Growing up as a child of the Revolution born in the late 80s’ Romania, much of my eating habits have roots in my country’s very culture. And since us eastern europeans borrowed a lot from each other, in all senses, there are parts of the food culture that overlap and unwritten laws that are universal.
Meat me in the kitchen
First and foremost, there’s the meat. The presence of meat is the first law of cuisine in countries to the east.
Around there, if you tell your parents and grandparents that you’re a vegetarian or a vegan, you’ll only get them to worry.
First of all, you’ll have to explain what vegetarianism is. The easiest way to do this is to compare it to religious fasting in Orthodoxism. That will ring the perfect bell. Because in Orthodoxism there are a few bigger fasting periods a year and some days of the week (Wednesday and Friday) when religious people eat only vegan food. But in the rest of the time… well, the Bible didn’t mention anything about detox or juicing.
It will take them a few minutes to get over the fact that their son or daughter is keeping the religious fasts. They’ll congratulate themselves for bringing up such a God fearing child.
However, their next reaction will be “but why are you doing this all year long, every day? Is it because you can’t afford meat?! Is there something you want to talk about? DID YOU LOSE YOUR JOB?!!!????”
You can reassure them all you want that everything is perfect at the corporation, and that you’re actually taking a yoga retreat vacation in India soon. You can even show them your payslip. They’ll still look at you with a suspicious eye for the next few days, while packing all the pickles and other preserved foods they have in the house for you to take when you leave and feast on for the next century or so.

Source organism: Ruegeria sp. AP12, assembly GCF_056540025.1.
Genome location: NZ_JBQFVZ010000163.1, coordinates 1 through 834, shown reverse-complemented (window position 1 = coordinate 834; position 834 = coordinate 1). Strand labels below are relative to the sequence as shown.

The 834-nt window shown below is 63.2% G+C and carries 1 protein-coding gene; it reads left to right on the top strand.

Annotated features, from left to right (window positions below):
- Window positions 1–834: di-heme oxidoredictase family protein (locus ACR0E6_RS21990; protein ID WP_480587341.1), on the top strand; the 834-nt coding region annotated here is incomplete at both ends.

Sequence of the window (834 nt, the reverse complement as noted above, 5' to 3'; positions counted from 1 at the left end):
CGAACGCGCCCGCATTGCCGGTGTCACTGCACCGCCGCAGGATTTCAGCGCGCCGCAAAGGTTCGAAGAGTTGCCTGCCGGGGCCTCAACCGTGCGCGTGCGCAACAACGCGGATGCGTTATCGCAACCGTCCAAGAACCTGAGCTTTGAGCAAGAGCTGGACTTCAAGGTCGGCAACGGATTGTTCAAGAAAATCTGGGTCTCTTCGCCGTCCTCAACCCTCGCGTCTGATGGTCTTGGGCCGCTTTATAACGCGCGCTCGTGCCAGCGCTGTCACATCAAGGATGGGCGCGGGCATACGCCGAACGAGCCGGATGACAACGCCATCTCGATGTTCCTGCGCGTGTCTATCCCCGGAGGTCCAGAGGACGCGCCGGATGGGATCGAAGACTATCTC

And that’s how we get to one of the biggest fears of Eastern European mothers: the fear that their child might be starving. They will do anything it takes to prevent that. Anything. Such as sending them huge packages of sarmale (meat rolls in cabbage or vine leaves), sausages and ciorba hundreds of kilometers away, to reach whatever city their child is studying in.
Yes, even the soup is carefully packaged in glass jars left over from last year’s pickles.
Because soup, borsh, and ciorba are the most common starters in the traditional Romanian cuisine.
And those, believe me, are some really amazing dishes. Not only are they the second best way to warm up during cold winters (after double distilled alcohol), but from a nutritionist perspective, they are complete meals. They have vegetables, most of them have meat with protein and healthy fats, some source of carbs like rice or noodles, and even some probiotics from the sour rye borsh.
However, there’s a big plot twist: it’s very common to see people stuffing an entire loaf of bread in the soup and eating it in a kind of semi solid state. And inviting you to do the same.
Because there’s so much you wouldn’t naturally do as a foreigner, but you end up doing anyway because you’re invited (or peer pressured) by the hosts.
Such as refusing the shot of palinca before a meal, that the man of the house will usually urge you to taste. His first argument? – “I made it myself”. Then, he’ll just down his own shot in a second, followed by the second argument – “It’s pure medicine”. You can’t say no to that, can you?